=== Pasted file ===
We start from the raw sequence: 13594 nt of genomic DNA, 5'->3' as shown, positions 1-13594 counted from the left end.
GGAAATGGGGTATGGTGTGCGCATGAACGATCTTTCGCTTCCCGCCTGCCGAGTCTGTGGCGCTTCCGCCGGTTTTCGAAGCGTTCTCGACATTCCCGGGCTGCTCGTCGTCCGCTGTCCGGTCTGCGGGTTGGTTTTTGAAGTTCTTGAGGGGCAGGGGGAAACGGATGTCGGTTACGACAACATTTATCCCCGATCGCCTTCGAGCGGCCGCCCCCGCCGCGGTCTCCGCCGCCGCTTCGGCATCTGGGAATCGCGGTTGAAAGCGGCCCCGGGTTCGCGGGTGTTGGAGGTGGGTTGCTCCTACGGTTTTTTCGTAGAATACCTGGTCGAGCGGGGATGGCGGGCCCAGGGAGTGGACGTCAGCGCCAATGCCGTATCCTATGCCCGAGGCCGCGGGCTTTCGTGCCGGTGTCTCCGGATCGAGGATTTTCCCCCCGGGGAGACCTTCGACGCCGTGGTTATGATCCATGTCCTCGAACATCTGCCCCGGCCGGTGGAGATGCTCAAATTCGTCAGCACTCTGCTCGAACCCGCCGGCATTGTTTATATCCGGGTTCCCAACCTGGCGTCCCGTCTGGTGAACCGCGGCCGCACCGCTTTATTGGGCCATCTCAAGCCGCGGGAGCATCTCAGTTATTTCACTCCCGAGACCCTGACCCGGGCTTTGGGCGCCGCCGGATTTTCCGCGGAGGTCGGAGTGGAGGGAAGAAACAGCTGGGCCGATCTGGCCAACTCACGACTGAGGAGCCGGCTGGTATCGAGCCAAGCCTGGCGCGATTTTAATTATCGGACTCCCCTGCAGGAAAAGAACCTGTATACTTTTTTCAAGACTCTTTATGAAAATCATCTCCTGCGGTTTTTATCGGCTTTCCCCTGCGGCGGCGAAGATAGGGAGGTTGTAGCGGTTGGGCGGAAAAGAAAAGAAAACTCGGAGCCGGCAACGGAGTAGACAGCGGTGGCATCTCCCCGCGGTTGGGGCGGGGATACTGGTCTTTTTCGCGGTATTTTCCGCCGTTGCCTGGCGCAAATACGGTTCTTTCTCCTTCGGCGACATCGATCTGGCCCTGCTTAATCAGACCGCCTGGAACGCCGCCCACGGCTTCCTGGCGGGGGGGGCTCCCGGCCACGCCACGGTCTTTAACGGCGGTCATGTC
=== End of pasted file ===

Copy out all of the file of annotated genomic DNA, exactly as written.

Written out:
We start from the raw sequence: 13594 nt of genomic DNA, 5'->3' as shown, positions 1-13594 counted from the left end.
GGAAATGGGGTATGGTGTGCGCATGAACGATCTTTCGCTTCCCGCCTGCCGAGTCTGTGGCGCTTCCGCCGGTTTTCGAAGCGTTCTCGACATTCCCGGGCTGCTCGTCGTCCGCTGTCCGGTCTGCGGGTTGGTTTTTGAAGTTCTTGAGGGGCAGGGGGAAACGGATGTCGGTTACGACAACATTTATCCCCGATCGCCTTCGAGCGGCCGCCCCCGCCGCGGTCTCCGCCGCCGCTTCGGCATCTGGGAATCGCGGTTGAAAGCGGCCCCGGGTTCGCGGGTGTTGGAGGTGGGTTGCTCCTACGGTTTTTTCGTAGAATACCTGGTCGAGCGGGGATGGCGGGCCCAGGGAGTGGACGTCAGCGCCAATGCCGTATCCTATGCCCGAGGCCGCGGGCTTTCGTGCCGGTGTCTCCGGATCGAGGATTTTCCCCCCGGGGAGACCTTCGACGCCGTGGTTATGATCCATGTCCTCGAACATCTGCCCCGGCCGGTGGAGATGCTCAAATTCGTCAGCACTCTGCTCGAACCCGCCGGCATTGTTTATATCCGGGTTCCCAACCTGGCGTCCCGTCTGGTGAACCGCGGCCGCACCGCTTTATTGGGCCATCTCAAGCCGCGGGAGCATCTCAGTTATTTCACTCCCGAGACCCTGACCCGGGCTTTGGGCGCCGCCGGATTTTCCGCGGAGGTCGGAGTGGAGGGAAGAAACAGCTGGGCCGATCTGGCCAACTCACGACTGAGGAGCCGGCTGGTATCGAGCCAAGCCTGGCGCGATTTTAATTATCGGACTCCCCTGCAGGAAAAGAACCTGTATACTTTTTTCAAGACTCTTTATGAAAATCATCTCCTGCGGTTTTTATCGGCTTTCCCCTGCGGCGGCGAAGATAGGGAGGTTGTAGCGGTTGGGCGGAAAAGAAAAGAAAACTCGGAGCCGGCAACGGAGTAGACAGCGGTGGCATCTCCCCGCGGTTGGGGCGGGGATACTGGTCTTTTTCGCGGTATTTTCCGCCGTTGCCTGGCGCAAATACGGTTCTTTCTCCTTCGGCGACATCGATCTGGCCCTGCTTAATCAGACCGCCTGGAACGCCGCCCACGGCTTCCTGGCGGGGGGGGCTCCCGGCCACGCCACGGTCTTTAACGGCGGTCATGTC